A photograph circulating around social media that went viral over the past couple of days. It depicts a shotgun double home in New Orleans with “This Airbnb Displaced 5 People” emblazoned on the front sidewalk in red spray point. Here’s the photo:
The property is purportedly located at 2111-2109 Josephine Street in Central City, several blocks away from my own house.
Details regarding what happened here are murky, but apparently the property depicted in the photograph was previously rented on both sides, but was recently purchased by an out-of-town real estate investor who renovated the property and turned both units into full-time Airbnb rentals. An online listing confirms that the property sold for $207,000 in March of 2017. The Parish Assessor’s website lists the current owner as a corporate entity, NOLA Touro St., L.L.C.
Now, I don’t support vandalism. It’s unlawful and wrong to spray paint a public sidewalk. However, assuming the basic facts being presented with the photograph are correct, I can understand the frustration that spawned an act like this.
The City of New Orleans has long restricted the development of new hotels, motels, hostels, and traditional bed and breakfasts — professional businesses for transient lodging — with restrictive zoning. Height restrictions permeate the city, even in the central business district, and the French Quarter has a complete ban on new hotels that has been in place for decades. As a consequence, the market has not been permitted to meet demand as tourism has continued to increase.
Upon its debut, Airbnb understandably began to fill the supply void that the city had created. Real estate investors began buying up residential properties and renting them out on Airbnb to tourists and other visitors to the city, netting a far greater return than they could garner with traditional long-term residential leases. The result has been to artificially increase rents as the unmet demand for tourist housing has eaten into the residential market.
I raised the issue of the city’s stubborn refusal to loosen zoning restricts for hotel development and how it feeds demand for Airbnb in a column back in 2014, and my view was even noted by the Times-Picayune. However, the reforms that followed failed to address the problem.
Initially, Airbnb listings operated illegally in New Orleans, staying under the radar of code enforcement. However, beginning in early 2017, the city imposed a licensing and registration scheme on so-called short-term rentals (STRs). This scheme permits commercial STRs and those with a homestead exemption to be rented out without any time limitation, but only allows all other STRs to rented on a temporary basis to a maximum of 90 days per year.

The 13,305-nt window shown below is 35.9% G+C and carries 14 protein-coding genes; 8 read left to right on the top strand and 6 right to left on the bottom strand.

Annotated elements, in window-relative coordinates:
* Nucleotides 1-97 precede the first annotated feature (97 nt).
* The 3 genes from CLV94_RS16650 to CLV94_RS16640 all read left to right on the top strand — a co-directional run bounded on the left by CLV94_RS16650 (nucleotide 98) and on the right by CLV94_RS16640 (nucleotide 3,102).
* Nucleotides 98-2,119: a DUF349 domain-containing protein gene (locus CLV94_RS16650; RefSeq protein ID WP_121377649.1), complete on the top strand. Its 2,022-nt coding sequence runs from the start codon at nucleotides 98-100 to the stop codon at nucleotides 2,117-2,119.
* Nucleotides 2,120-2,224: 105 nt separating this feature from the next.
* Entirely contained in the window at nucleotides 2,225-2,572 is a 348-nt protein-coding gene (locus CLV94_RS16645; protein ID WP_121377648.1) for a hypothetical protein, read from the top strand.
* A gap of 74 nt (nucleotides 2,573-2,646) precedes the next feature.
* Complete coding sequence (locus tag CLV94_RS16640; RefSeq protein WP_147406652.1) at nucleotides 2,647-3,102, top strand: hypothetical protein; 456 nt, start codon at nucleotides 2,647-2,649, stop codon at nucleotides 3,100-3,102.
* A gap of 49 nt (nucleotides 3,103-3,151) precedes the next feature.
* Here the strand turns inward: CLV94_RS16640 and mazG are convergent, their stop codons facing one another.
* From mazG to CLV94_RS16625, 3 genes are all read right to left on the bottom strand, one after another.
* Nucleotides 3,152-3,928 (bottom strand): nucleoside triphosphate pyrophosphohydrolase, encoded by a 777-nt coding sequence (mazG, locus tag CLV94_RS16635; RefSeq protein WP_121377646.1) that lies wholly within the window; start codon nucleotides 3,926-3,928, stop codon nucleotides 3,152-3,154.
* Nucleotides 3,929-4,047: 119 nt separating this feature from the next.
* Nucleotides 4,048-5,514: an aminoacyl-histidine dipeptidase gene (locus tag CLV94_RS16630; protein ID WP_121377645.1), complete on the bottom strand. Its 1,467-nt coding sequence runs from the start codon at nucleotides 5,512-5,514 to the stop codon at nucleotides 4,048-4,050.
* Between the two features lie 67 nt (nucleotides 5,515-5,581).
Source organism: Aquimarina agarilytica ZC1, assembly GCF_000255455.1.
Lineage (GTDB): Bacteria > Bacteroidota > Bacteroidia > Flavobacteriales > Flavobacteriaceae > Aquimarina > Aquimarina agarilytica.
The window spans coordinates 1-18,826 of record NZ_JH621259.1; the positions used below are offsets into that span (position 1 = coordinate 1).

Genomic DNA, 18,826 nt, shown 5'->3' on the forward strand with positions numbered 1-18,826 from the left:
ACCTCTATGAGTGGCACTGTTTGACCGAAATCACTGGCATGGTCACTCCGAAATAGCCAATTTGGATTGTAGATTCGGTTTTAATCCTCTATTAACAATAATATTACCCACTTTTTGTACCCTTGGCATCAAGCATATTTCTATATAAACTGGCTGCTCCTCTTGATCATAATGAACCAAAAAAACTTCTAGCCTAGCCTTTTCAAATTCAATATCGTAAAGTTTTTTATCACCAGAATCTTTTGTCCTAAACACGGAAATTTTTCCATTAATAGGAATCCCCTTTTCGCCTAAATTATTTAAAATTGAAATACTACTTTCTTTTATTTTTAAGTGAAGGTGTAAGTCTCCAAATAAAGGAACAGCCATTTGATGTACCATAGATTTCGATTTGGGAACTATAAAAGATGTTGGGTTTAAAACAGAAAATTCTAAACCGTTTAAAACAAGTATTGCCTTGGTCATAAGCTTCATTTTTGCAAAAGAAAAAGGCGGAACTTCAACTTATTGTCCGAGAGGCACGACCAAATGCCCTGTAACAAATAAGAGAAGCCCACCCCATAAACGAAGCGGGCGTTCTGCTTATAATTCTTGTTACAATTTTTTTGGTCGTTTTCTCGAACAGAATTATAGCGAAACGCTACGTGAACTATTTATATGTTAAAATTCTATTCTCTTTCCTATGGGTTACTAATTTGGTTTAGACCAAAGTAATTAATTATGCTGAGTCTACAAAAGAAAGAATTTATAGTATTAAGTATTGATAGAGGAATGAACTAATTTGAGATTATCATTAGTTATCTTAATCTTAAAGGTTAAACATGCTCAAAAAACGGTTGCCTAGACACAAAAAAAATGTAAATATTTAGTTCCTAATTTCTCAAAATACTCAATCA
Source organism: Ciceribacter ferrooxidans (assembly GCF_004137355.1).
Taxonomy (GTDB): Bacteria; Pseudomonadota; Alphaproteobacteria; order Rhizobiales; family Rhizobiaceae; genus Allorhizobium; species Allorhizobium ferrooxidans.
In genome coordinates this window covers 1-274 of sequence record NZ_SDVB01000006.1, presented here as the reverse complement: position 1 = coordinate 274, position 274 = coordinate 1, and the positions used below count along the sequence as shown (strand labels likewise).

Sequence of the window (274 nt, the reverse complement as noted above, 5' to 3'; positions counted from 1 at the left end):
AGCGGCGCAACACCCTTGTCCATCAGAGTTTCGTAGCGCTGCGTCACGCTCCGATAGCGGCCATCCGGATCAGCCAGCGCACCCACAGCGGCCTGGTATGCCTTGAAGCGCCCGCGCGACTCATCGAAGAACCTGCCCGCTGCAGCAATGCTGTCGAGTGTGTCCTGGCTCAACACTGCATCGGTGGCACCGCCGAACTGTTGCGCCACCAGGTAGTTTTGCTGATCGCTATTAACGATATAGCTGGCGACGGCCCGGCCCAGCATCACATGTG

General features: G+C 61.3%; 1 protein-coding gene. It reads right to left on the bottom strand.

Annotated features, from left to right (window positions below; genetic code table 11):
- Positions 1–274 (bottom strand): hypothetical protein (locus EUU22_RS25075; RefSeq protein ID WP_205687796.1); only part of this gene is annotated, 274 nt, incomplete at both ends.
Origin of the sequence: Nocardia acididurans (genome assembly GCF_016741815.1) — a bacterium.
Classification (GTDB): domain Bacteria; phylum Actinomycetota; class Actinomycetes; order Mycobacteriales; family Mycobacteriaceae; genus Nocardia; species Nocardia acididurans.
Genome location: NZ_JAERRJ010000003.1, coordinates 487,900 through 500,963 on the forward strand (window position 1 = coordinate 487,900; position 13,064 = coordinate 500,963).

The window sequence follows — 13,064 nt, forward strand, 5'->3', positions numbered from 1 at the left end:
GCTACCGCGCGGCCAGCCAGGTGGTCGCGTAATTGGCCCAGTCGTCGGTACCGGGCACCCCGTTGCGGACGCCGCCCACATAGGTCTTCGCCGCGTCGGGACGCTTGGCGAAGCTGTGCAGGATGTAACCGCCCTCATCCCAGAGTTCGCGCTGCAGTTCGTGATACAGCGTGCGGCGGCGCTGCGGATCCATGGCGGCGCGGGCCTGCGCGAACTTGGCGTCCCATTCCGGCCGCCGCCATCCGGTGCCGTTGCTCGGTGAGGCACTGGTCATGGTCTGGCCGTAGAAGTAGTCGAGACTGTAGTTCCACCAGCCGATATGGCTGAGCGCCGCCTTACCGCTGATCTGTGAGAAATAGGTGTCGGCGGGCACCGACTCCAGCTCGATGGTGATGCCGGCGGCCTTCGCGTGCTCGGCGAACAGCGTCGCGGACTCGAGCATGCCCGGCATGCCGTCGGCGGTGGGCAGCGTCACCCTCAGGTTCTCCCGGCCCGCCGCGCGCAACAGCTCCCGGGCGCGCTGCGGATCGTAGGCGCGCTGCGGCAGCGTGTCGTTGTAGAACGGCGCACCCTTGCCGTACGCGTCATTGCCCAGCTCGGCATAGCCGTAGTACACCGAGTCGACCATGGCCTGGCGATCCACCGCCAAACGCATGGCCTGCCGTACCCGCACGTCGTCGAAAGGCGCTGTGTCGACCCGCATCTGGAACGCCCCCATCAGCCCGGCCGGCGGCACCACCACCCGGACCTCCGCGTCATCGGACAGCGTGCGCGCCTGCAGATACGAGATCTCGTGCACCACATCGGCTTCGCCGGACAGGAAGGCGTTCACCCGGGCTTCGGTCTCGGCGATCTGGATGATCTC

A property such as the one depicted in the above photo currently making the rounds on social media could only receive a temporary STR permit with the 90-day limitation. However, it is highly doubtful that it would be more profitable to rent out two apartments as Airbnbs for three months than it would be to lease it year round. Nevertheless, it is very common to see these kinds of Airbnbs because the city simply doesn’t appear to be putting significant effort into enforcing the 90-day limitation, even when complaints are made, and so owners violate it with impunity.
Thus, the city has effectively legalized Airbnb across the board while maintaining tight restrictions on hotels and similar transient housing for tourists and visitors. Obviously, this is terrible for renters, and the city doesn’t seem to care. Worse, it may be partially by design. Forcing low-income renters out in favor of Airbnbs could be viewed as a perverse way of improving the tax base. Time and time again is does appear that the likes of Mayor Landrieu and his ilk actually want the cost of living to increase, especially for those on the margins.
When the government refuses to enforce its own laws, it often results in street justice. Vandalism is certainly a regrettable but predictable result of the city’s tacit approval of Airbnb investment properties that vastly exceed the terms of their license.
I don’t condone it, but unfortunately, I do understand it.
Owen Courrèges is an attorney living in New Orleans. He has previously written for Uptown Messenger, the Reason Foundation, and the Lone Star Times.